Brain Initiative grants Chen $2.7 million for neuroscience study

An interdisciplinary team of WashU researchers will be developing a non-invasive neuromodulation tool

Brandie Jefferson 
Hong Chen
Hong Chen

Hong Chen, assistant professor of biomedical engineering in the School of Engineering & Applied Science and radiation oncology in the School of Medicine, has received a $2.7 million grant from the National Institutes of Health's Brain Initiative to develop a non-invasive neuromodulation tool that works on the cellular level and uses focused ultrasound, operating with high spatiotemporal precision. Chen is working across disciplines, with Jianmin Cui, professor in biomedical engineering; Joseph Culver, professor of radiology, physics, and biomedical engineering at the School of Medicine; and former WashU faculty member Michael Bruchas, PhD.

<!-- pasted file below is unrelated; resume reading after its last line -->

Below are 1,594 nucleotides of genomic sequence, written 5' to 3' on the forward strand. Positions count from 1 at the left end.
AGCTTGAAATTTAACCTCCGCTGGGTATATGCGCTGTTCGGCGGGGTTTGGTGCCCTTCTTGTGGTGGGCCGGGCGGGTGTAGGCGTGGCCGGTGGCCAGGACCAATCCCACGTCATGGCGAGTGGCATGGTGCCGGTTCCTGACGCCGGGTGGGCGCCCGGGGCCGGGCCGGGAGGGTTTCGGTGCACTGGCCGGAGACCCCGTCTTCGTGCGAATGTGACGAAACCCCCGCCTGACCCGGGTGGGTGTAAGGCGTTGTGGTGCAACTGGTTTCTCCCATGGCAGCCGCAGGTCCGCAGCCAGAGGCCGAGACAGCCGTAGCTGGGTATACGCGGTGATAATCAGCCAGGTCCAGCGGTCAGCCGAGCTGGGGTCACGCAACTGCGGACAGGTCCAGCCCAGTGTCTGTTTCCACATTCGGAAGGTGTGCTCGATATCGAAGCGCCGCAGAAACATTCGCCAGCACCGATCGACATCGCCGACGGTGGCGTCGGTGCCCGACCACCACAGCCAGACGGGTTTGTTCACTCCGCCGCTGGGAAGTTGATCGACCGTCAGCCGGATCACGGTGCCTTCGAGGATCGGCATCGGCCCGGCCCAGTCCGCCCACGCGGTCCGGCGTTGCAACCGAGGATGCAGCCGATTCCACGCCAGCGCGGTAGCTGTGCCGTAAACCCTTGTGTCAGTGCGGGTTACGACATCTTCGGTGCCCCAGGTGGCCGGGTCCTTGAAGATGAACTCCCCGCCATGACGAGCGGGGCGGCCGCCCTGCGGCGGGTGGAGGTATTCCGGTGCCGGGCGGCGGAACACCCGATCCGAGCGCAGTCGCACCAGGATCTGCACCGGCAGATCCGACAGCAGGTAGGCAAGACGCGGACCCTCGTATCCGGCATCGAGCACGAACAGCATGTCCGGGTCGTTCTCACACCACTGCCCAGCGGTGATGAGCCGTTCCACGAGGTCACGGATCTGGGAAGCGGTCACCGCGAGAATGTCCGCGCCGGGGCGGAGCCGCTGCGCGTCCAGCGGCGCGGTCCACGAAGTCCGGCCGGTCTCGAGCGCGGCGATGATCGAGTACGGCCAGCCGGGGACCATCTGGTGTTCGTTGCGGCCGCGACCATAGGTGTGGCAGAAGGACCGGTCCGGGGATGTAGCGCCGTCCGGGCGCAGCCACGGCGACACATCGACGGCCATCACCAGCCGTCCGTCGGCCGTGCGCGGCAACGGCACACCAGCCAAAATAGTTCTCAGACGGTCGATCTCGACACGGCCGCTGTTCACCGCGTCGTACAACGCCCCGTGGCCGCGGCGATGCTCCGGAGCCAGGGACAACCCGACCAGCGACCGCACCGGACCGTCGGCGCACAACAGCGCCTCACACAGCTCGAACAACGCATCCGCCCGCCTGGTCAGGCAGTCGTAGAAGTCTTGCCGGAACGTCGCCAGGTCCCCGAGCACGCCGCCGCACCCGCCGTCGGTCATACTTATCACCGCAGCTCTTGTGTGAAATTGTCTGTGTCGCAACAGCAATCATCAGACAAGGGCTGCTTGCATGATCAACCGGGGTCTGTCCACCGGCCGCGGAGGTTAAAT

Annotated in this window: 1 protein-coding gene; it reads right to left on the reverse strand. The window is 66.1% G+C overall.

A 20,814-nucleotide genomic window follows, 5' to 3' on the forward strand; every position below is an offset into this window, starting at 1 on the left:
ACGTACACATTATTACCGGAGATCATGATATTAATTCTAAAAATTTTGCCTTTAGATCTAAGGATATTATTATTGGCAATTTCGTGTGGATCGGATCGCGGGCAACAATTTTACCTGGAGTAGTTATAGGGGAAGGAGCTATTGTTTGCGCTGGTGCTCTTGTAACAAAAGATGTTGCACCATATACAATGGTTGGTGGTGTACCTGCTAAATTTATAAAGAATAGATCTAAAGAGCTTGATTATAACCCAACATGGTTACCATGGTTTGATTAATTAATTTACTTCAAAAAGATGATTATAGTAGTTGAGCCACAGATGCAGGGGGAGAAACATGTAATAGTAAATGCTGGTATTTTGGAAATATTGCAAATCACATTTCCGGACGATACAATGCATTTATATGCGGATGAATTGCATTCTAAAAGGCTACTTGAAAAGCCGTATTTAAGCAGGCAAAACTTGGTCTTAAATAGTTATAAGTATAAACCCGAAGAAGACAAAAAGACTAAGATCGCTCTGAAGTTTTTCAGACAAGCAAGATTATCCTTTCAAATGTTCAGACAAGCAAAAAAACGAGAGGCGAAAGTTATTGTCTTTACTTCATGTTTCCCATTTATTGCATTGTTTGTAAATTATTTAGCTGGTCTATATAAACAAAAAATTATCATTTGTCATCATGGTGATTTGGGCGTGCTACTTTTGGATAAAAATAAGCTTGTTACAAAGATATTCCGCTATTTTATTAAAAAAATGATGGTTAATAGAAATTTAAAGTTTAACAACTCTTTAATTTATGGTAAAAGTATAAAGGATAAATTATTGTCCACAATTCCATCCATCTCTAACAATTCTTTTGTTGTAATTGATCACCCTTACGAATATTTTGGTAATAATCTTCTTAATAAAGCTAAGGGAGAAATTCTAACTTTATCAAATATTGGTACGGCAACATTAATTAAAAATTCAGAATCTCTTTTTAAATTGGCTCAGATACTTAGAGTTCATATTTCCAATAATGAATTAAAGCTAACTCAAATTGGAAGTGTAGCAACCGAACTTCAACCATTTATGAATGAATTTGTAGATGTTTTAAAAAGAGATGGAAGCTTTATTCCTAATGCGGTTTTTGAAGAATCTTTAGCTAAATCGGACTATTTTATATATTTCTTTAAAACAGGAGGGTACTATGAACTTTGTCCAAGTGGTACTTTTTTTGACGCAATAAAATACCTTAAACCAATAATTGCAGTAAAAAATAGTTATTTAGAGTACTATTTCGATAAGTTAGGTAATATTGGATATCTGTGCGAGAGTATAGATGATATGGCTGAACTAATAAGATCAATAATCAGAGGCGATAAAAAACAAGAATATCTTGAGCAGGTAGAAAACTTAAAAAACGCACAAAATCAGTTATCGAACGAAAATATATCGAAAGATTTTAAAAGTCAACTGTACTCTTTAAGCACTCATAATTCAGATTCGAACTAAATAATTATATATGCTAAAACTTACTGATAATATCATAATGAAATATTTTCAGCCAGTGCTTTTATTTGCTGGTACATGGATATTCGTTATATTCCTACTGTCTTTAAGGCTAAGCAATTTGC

Functional Optical Imaging Feedback-Controlled Cellular-Level Ultrasound Stimulation (FOCUS), will help researchers better understand the general underpinnings of neuroscience, but the group has also envisioned a pathway for clinical use. The project is part of the NIH's BRAIN (Brain Research through Advancing Innovative Neurotechnologies) Initiative, federally-funded research aimed at revolutionizing our understanding of the human brain.


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